Google Fit has been packed with a new feature of tracking your heart rate and respiratory rate. Today we will learn about how it is done and why Google took this step.
Google puts it like this:
“Take a pulse on health and wellness with your phone”
How will Google track your heart rate and breathing rate?
To measure your respiratory rate, you just need to place your head and upper torso in view of your phone’s front-facing camera and breathe normally. To measure your heart rate, simply place your finger on the rear-facing camera lens.
Thanks to increasingly powerful sensors and advances in computer vision, these features let you use your smartphone’s camera to track tiny physical signals at the pixel level — like chest movements to measure your respiratory rate and subtle changes in the color of your fingers for your heart rate.
Will these features work in real life working conditions?
We developed both features — and completed initial clinical studies to validate them — so they work in a variety of real-world conditions and for as many people as possible. For example, since our heart rate algorithm relies on approximating blood flow from color changes in someone’s fingertip, it has to account for factors such as lighting, skin tone, age and more in order to work for everyone.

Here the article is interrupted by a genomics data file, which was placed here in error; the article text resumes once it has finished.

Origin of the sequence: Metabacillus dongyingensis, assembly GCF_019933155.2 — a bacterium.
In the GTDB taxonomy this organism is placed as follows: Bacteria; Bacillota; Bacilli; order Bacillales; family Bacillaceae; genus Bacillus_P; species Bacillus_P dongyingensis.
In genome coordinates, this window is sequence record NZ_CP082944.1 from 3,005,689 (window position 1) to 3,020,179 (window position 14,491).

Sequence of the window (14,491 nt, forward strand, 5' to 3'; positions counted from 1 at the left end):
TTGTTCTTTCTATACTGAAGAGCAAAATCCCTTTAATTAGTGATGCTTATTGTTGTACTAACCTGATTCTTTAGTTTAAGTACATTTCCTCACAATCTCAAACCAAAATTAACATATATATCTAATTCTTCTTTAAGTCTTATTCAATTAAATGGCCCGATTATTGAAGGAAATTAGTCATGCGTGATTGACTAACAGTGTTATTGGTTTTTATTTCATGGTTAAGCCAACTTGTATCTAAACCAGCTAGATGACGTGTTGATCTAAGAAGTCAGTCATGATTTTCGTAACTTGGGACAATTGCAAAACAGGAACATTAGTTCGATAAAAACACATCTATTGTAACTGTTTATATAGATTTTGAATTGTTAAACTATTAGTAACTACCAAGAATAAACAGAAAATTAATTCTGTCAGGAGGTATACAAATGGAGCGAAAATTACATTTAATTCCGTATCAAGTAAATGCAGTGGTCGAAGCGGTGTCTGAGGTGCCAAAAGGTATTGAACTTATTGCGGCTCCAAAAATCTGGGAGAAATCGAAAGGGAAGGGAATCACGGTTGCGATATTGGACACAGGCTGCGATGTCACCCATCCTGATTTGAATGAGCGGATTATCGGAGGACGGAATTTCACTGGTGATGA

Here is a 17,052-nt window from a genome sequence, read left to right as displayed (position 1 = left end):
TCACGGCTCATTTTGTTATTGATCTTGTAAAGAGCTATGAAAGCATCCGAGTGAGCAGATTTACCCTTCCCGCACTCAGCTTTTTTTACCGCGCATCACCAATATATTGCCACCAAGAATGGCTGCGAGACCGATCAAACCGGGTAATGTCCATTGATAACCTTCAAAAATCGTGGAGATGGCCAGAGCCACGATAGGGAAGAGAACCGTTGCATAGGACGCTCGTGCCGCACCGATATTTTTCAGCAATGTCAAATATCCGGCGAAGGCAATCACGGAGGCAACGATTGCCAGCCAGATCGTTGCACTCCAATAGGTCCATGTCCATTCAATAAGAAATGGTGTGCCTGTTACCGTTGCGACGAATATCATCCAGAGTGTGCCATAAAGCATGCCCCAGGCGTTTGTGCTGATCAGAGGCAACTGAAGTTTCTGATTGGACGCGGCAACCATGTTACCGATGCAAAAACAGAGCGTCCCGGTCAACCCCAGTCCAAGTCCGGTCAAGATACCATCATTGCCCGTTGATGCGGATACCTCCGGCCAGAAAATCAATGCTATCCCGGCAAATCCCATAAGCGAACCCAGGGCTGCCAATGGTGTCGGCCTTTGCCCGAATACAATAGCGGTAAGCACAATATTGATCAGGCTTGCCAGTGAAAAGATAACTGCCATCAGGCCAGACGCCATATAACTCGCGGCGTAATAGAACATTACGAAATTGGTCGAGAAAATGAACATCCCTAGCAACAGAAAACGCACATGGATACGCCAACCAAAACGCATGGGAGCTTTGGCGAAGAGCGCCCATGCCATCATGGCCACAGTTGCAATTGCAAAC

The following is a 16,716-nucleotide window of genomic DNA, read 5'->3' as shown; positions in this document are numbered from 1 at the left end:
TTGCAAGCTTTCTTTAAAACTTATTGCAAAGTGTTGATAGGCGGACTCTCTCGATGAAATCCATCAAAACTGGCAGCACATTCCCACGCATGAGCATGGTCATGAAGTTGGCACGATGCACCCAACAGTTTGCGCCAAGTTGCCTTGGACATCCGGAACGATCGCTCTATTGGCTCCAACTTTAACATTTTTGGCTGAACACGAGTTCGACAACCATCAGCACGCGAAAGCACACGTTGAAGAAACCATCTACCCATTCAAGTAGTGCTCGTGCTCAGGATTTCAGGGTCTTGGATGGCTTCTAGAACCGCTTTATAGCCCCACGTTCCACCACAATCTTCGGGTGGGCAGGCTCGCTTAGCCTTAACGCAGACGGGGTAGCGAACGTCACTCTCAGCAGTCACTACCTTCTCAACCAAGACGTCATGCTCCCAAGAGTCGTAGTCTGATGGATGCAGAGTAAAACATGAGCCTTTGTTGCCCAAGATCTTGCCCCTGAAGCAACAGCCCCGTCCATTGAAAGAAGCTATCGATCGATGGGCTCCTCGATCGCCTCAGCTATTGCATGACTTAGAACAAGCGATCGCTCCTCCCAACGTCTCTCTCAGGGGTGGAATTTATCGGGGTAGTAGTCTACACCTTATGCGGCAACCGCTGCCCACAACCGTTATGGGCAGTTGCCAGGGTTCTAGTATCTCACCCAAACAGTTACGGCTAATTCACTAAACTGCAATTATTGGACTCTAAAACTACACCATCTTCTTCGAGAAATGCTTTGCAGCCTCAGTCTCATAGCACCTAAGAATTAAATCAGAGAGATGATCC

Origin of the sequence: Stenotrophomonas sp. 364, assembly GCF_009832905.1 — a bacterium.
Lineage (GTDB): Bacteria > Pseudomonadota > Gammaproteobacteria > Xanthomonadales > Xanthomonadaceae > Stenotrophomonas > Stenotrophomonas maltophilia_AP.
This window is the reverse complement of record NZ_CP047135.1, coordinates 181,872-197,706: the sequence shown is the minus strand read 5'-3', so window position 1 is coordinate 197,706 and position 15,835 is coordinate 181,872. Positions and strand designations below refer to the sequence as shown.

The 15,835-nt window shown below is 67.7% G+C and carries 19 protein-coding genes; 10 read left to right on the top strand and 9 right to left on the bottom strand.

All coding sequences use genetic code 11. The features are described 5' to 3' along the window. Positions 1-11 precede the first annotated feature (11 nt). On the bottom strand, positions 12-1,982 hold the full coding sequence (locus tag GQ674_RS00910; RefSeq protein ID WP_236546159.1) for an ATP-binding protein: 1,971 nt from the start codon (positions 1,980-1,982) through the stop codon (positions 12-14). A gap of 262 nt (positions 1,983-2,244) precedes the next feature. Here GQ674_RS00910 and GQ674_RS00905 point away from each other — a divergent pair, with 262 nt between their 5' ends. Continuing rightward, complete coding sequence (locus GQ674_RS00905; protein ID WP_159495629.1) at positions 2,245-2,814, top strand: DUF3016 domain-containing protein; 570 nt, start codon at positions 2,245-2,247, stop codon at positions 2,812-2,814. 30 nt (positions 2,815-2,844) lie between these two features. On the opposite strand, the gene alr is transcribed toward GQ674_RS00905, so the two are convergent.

Why did Google take this step?
While these measurements aren’t meant for medical diagnosis or to evaluate medical conditions, we hope they can be useful for people using the Google Fit app to track and improve day-to-day wellness. Once the measurements are made, you can choose to save them in the app to monitor trends over time, alongside other health and wellness information.
With continued advances in hardware and software, sometimes the device that could be most helpful to your health and wellness is already in your pocket. Our team of researchers, engineers, and clinicians are exploring how everyday devices and inexpensive sensors can give people the information and insights they need to take control of their health.
Google has also mentioned names like Dr. David Feinberg, Dr. Karen DeSalvo to help them in these advancements they like to call “The Check Up”.
The measurement of Heart Rate and Breathing Rate using smart watches aren’t new, but using the device you use daily and also keep it with you always is a new start however. Kudos to Google!
But we also sincerely hope they bring it to other Android Smartphones as well.
Till then, keep breathing.